Colour Blindness Test
This is a test for colour blindness or to use a better but less common term, colour vision deficiency. Most so-called “colour blind” individuals are not truly colour blind but instead have abnormal colour vision. They only have problems distinguishing certain colours and shades of the same colour. They do not see only in black and white. True inability to distinguish any colours is actually rare.
Interpreting the results
If you are unable to see the number 15 and 29 respectively, you suffer from faulty colour vision. There is no cause for concern if you are already a known sufferer from defective colour vision from previous testing. There is no cure for hereditary colour blindness. However, if you previously had normal colour vision but now have faulty colour vision, you should see your eye doctor for an eye examination.
Understanding More About Colour Blindness
It is estimated that eight percent of males and fewer than 1 percent (about 1 in 200) of females are colour deficient. Most people suffering from colour blindness are born with the condition. They inherit the condition from their parents as an ‘X-linked trait’. This means that the gene causing the condition is located on the X sex chromosome. Males have an X and a Y sex chromosome, while females have a pair of X sex chromosomes.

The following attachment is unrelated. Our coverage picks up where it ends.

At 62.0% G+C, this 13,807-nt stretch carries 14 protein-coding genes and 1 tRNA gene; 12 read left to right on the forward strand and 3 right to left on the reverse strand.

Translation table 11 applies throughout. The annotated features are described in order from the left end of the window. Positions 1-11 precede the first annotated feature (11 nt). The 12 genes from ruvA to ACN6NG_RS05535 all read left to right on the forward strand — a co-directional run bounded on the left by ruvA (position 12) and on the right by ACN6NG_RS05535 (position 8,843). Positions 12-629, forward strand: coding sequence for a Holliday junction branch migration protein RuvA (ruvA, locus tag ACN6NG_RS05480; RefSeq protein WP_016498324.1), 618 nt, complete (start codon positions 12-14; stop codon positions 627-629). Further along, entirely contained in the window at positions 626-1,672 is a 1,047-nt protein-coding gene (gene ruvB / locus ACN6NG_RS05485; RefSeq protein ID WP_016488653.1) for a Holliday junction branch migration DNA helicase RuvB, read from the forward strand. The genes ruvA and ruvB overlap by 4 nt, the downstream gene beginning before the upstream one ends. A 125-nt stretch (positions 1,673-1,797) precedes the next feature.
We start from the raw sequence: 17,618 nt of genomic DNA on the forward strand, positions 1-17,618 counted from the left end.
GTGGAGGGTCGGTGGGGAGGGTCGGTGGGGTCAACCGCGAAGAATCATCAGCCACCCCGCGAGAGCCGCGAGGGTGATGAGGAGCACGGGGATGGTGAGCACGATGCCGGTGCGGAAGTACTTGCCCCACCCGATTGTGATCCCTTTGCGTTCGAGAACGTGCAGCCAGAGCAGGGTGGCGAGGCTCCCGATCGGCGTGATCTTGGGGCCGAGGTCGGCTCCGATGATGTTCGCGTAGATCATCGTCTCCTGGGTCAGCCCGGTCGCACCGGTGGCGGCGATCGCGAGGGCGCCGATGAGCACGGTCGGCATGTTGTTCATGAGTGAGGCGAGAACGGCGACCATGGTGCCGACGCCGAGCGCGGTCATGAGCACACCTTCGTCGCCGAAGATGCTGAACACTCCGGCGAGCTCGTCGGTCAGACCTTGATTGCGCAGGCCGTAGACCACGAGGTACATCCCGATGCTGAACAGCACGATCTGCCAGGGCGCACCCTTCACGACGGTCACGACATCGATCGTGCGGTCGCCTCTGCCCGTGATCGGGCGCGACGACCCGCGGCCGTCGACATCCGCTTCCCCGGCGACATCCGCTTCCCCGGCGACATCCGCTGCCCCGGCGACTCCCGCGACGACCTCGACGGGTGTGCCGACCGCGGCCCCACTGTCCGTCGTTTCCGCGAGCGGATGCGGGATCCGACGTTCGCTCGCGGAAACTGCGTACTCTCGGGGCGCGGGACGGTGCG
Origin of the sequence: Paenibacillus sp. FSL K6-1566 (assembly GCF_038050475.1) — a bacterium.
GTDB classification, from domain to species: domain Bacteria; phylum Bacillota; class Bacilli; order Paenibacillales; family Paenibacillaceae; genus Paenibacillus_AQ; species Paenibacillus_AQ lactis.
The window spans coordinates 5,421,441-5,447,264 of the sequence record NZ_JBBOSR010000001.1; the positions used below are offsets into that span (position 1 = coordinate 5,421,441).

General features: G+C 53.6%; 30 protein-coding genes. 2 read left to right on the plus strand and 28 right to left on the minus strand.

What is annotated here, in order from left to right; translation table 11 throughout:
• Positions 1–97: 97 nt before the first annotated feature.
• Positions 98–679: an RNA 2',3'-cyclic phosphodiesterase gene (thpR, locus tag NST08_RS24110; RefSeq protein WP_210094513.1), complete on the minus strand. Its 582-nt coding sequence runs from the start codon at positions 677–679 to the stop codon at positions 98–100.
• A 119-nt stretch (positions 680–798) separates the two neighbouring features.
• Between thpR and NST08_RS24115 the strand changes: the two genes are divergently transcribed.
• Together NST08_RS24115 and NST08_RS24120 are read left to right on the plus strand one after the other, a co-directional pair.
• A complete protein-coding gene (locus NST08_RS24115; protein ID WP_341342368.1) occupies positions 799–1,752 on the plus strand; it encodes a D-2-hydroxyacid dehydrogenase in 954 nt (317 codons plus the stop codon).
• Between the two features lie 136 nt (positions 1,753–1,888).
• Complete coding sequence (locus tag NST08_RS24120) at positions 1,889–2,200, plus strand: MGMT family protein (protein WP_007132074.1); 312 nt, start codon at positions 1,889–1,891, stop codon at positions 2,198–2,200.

Genetically, this means
males are predominantly affected.
females are not predominantly affected but are carriers of the defective genes. Carriers carry the gene and can pass it on to half their sons. Half their daughters can be carriers. Carriers themselves are not affected by the defect.
if the father is colour blind, all his daughters will be female carriers of the defective genes. All his sons will be spared.
if the mother is colour blind, all her sons will be affected and all her daughters will be female carriers.
Green colour weakness or blindness is most common, followed by red colour weakness or blindness. It is important to remember that not all cases of colour blindness are congenital as there are some diseases acquired later in life, like diabetic eye disease, glaucoma, retinal or optic nerve disease which may disrupt colour vision.
The Importance Of Colour Vision Testing